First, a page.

Cuisine as Culture
Chef Carlos Garza is the executive chef at pan-Latin American restaurant, Carnival, in Chicago. His restaurant is known, throughout the city, for its vibrant decor, delicious food, and diverse well-designed menu.
How did you get into the culinary arts originally?
When I was 10 or 11 years old, I had a great connection with my mom. [I spent a lot of] time in the kitchen with her. [I learned the basics from her and] started to write my own recipes. To this day– I would say over 30 years later– she still has those recipes.
Were those recipes fully original or were they adaptations of your mom’s recipes?
Original! I was creating something in my mind, [putting it down on paper], and going to the grocery store and buying [the ingredients]. Back then, technology wasn’t really there for us to [just find recipes on] Google. So, it was all out of my mind–-just thinking about food and creating. [I’d imagine a combination of flavors] and ask my mom to go to the store with me to buy the ingredients. I just hope nobody got sick.
That’s what I was going to say! I have a 9-year-old niece, and if we let her write her own recipes, she’d just pour sugar onto chocolate onto gummy worms. Do you remember any of the recipes you created?
One of them that I really loved was basically a dulce de leche panna cotta. Another one that I still remember was a [sort of] layered tuna salad sandwich. My mom used to make tuna salad for us all the time– and one day I [started] layering it, like bread tuna, bread tuna, bread tuna. And then I pressed it and put it in the fridge.
It sounds like you and your mom really shared a bond in the kitchen.
I used to spend a lot of time in my mom’s kitchen helping her. [It was unique, because a lot of people think that], “men don’t really belong in the kitchen.” And in Latino cultures all over the world, the man is [expected to] work and provide and women belong in the kitchen— cooking and having the food ready for the kids and family.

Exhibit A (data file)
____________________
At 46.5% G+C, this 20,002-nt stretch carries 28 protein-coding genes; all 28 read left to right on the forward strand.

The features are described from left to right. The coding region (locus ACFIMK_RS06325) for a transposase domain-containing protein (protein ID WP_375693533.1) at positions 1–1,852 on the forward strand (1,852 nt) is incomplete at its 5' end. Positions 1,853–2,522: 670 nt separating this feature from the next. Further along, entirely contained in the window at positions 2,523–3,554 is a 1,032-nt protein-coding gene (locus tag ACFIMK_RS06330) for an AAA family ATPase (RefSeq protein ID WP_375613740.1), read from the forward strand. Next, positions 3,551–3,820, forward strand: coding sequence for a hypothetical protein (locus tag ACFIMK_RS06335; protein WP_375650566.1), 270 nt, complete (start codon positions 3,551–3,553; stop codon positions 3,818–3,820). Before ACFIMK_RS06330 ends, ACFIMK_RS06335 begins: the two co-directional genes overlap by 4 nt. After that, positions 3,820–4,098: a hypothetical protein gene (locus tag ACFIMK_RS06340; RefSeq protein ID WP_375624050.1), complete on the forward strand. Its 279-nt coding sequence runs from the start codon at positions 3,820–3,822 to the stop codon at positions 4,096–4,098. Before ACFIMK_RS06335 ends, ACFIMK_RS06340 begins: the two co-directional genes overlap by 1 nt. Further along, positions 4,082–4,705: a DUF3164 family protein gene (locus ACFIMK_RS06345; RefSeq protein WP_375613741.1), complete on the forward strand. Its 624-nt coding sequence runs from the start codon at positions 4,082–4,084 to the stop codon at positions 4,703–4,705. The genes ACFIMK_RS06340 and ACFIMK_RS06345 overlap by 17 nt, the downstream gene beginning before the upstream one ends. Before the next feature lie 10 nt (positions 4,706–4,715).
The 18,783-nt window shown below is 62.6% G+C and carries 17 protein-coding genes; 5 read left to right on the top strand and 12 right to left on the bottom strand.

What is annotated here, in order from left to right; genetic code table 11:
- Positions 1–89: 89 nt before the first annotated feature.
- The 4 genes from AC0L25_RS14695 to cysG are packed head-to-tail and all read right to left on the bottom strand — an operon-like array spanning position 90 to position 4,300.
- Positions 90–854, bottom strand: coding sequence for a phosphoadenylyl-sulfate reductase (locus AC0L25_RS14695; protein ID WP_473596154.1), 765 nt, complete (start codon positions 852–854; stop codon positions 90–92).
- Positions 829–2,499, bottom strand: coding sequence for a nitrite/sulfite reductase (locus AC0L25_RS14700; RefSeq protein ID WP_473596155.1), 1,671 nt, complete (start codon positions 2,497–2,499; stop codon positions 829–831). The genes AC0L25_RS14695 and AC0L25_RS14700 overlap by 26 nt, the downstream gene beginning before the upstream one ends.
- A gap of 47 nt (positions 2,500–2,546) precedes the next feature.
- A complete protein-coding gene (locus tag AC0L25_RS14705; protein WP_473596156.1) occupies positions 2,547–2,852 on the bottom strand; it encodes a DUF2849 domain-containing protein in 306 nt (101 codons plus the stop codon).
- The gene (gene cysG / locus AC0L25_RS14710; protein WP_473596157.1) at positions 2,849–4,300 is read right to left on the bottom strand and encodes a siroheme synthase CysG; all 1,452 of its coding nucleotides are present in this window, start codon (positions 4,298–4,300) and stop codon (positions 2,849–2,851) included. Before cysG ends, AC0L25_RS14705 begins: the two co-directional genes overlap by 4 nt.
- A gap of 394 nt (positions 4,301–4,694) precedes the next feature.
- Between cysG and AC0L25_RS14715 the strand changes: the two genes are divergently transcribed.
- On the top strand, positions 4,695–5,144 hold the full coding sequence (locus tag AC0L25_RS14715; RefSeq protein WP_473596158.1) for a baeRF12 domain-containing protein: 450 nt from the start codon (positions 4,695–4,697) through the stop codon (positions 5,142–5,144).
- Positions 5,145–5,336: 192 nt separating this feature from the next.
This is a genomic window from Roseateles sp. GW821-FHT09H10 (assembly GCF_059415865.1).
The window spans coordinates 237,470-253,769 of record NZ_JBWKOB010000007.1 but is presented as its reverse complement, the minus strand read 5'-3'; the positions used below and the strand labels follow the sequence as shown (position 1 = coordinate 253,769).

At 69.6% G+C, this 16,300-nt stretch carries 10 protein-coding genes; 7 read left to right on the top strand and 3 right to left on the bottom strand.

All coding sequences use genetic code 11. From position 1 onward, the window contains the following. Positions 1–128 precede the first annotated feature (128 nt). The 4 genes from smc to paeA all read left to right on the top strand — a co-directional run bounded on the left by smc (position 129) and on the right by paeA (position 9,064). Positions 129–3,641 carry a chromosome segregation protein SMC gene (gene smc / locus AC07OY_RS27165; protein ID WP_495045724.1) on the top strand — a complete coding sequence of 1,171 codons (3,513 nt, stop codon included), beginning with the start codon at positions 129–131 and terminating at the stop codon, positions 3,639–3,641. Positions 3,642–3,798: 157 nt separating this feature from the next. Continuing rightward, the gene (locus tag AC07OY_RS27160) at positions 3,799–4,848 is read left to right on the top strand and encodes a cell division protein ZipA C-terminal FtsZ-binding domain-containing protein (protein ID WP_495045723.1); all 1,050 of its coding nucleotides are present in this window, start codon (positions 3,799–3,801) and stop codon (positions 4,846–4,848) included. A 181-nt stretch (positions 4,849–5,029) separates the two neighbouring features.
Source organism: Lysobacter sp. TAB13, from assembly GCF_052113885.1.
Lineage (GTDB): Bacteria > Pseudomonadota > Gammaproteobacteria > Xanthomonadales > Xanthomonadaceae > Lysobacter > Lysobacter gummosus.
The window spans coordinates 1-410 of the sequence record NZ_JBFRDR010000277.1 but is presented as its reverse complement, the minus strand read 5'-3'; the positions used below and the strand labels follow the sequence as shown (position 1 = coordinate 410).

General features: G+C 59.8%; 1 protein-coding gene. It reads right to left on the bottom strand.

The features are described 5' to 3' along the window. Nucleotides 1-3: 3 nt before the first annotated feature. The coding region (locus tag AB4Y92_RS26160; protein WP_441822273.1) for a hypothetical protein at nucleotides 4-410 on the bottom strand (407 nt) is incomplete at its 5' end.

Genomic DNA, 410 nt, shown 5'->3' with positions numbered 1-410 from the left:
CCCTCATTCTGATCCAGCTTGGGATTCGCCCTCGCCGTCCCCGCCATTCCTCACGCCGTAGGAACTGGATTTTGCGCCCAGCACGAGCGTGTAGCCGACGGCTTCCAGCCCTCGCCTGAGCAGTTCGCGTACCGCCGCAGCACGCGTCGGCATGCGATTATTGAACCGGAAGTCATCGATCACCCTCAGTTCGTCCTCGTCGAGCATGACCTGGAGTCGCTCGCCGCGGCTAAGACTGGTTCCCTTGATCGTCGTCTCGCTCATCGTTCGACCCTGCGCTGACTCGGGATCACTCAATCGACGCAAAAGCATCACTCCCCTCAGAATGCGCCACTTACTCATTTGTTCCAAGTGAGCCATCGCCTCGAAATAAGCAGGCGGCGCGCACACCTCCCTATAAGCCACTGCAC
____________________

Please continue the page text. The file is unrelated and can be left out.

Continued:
Did anyone in your family see your interest in cooking as a gender transgression in that way?
No, actually not really. But, my brothers used to say to my mom, “why are you keeping him in the kitchen? The kitchen is not for boys. Have him do something else.”
When did you start working in kitchens professionally?
I started [when I was 17], as a dishwasher, at the bottom. Just learning and experiencing [how kitchens really functioned].
Did you grow up in Chicago?
No, I came to Chicago later. I grew up in Guadalajara, Mexico.
And what drew you to Chicago?
I came to Chicago to work. I was trying to find the promised land. The American dream.
Tell us about Carnival.
Well, Carnival, as the name [suggests], is a place that represents the culture of Latin America—from Mexico all the way to Argentina, stopping by the Caribbean. The concept of Carnival being a celebration, a party, where people feel [free and decadent]. We’re delivering really good service, amazing food, and combine all of that with a lot of Latin culture.
Well, Carnival, as the name [suggests], is a place that represents the culture of Latin America—from Mexico all the way to Argentina, stopping by the Caribbean. The concept of Carnival being a celebration, a party, where people feel free and decadent.